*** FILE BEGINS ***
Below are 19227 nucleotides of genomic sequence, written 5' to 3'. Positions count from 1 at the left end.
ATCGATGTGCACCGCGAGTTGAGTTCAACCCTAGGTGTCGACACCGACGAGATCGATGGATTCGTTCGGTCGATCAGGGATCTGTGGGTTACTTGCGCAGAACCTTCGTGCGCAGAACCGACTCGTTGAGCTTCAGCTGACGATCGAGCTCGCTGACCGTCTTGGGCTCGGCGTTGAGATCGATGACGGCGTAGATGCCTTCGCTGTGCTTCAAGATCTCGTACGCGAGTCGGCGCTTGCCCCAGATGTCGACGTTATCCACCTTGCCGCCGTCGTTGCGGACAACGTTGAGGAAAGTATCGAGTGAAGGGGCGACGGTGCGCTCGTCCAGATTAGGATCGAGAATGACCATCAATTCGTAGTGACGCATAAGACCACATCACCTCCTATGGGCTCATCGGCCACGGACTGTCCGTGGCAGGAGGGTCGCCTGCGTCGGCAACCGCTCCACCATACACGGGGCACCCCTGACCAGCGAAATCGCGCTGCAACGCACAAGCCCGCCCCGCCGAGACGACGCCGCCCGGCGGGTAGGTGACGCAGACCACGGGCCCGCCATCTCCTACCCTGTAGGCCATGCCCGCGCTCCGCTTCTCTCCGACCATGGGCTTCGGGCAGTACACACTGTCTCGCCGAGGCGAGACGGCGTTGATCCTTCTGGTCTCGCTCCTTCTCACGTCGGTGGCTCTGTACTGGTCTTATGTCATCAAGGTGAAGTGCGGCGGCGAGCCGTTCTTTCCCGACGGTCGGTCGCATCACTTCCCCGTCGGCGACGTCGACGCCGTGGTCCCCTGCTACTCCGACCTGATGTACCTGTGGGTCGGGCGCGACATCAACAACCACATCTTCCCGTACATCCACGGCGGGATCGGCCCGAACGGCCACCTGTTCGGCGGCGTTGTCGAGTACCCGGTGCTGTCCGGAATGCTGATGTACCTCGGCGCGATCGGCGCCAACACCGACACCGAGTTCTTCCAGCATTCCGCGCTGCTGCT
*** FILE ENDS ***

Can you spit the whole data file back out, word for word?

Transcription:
Below are 19227 nucleotides of genomic sequence, written 5' to 3'. Positions count from 1 at the left end.
ATCGATGTGCACCGCGAGTTGAGTTCAACCCTAGGTGTCGACACCGACGAGATCGATGGATTCGTTCGGTCGATCAGGGATCTGTGGGTTACTTGCGCAGAACCTTCGTGCGCAGAACCGACTCGTTGAGCTTCAGCTGACGATCGAGCTCGCTGACCGTCTTGGGCTCGGCGTTGAGATCGATGACGGCGTAGATGCCTTCGCTGTGCTTCAAGATCTCGTACGCGAGTCGGCGCTTGCCCCAGATGTCGACGTTATCCACCTTGCCGCCGTCGTTGCGGACAACGTTGAGGAAAGTATCGAGTGAAGGGGCGACGGTGCGCTCGTCCAGATTAGGATCGAGAATGACCATCAATTCGTAGTGACGCATAAGACCACATCACCTCCTATGGGCTCATCGGCCACGGACTGTCCGTGGCAGGAGGGTCGCCTGCGTCGGCAACCGCTCCACCATACACGGGGCACCCCTGACCAGCGAAATCGCGCTGCAACGCACAAGCCCGCCCCGCCGAGACGACGCCGCCCGGCGGGTAGGTGACGCAGACCACGGGCCCGCCATCTCCTACCCTGTAGGCCATGCCCGCGCTCCGCTTCTCTCCGACCATGGGCTTCGGGCAGTACACACTGTCTCGCCGAGGCGAGACGGCGTTGATCCTTCTGGTCTCGCTCCTTCTCACGTCGGTGGCTCTGTACTGGTCTTATGTCATCAAGGTGAAGTGCGGCGGCGAGCCGTTCTTTCCCGACGGTCGGTCGCATCACTTCCCCGTCGGCGACGTCGACGCCGTGGTCCCCTGCTACTCCGACCTGATGTACCTGTGGGTCGGGCGCGACATCAACAACCACATCTTCCCGTACATCCACGGCGGGATCGGCCCGAACGGCCACCTGTTCGGCGGCGTTGTCGAGTACCCGGTGCTGTCCGGAATGCTGATGTACCTCGGCGCGATCGGCGCCAACACCGACACCGAGTTCTTCCAGCATTCCGCGCTGCTGCT